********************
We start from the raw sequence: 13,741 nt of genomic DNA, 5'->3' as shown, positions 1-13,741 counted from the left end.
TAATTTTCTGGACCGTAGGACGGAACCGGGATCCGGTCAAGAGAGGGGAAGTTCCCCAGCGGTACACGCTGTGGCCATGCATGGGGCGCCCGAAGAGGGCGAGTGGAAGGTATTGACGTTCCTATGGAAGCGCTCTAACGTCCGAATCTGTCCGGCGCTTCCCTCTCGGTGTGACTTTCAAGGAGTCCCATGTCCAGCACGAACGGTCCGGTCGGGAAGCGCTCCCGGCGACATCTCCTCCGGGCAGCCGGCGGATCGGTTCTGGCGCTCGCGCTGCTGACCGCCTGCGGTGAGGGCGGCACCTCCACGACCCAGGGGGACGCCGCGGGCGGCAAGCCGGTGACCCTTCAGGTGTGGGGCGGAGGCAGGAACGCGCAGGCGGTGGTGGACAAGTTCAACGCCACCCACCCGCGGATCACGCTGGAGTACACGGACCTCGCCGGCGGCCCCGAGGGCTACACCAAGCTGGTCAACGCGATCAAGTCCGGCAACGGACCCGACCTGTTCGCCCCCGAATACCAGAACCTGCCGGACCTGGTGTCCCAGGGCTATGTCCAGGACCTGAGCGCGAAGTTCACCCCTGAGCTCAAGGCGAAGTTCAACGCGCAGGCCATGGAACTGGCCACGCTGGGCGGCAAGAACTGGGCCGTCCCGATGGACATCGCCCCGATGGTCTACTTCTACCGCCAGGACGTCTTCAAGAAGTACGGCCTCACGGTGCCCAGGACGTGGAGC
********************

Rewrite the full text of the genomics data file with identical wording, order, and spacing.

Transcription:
We start from the raw sequence: 13,741 nt of genomic DNA, 5'->3' as shown, positions 1-13,741 counted from the left end.
TAATTTTCTGGACCGTAGGACGGAACCGGGATCCGGTCAAGAGAGGGGAAGTTCCCCAGCGGTACACGCTGTGGCCATGCATGGGGCGCCCGAAGAGGGCGAGTGGAAGGTATTGACGTTCCTATGGAAGCGCTCTAACGTCCGAATCTGTCCGGCGCTTCCCTCTCGGTGTGACTTTCAAGGAGTCCCATGTCCAGCACGAACGGTCCGGTCGGGAAGCGCTCCCGGCGACATCTCCTCCGGGCAGCCGGCGGATCGGTTCTGGCGCTCGCGCTGCTGACCGCCTGCGGTGAGGGCGGCACCTCCACGACCCAGGGGGACGCCGCGGGCGGCAAGCCGGTGACCCTTCAGGTGTGGGGCGGAGGCAGGAACGCGCAGGCGGTGGTGGACAAGTTCAACGCCACCCACCCGCGGATCACGCTGGAGTACACGGACCTCGCCGGCGGCCCCGAGGGCTACACCAAGCTGGTCAACGCGATCAAGTCCGGCAACGGACCCGACCTGTTCGCCCCCGAATACCAGAACCTGCCGGACCTGGTGTCCCAGGGCTATGTCCAGGACCTGAGCGCGAAGTTCACCCCTGAGCTCAAGGCGAAGTTCAACGCGCAGGCCATGGAACTGGCCACGCTGGGCGGCAAGAACTGGGCCGTCCCGATGGACATCGCCCCGATGGTCTACTTCTACCGCCAGGACGTCTTCAAGAAGTACGGCCTCACGGTGCCCAGGACGTGGAGC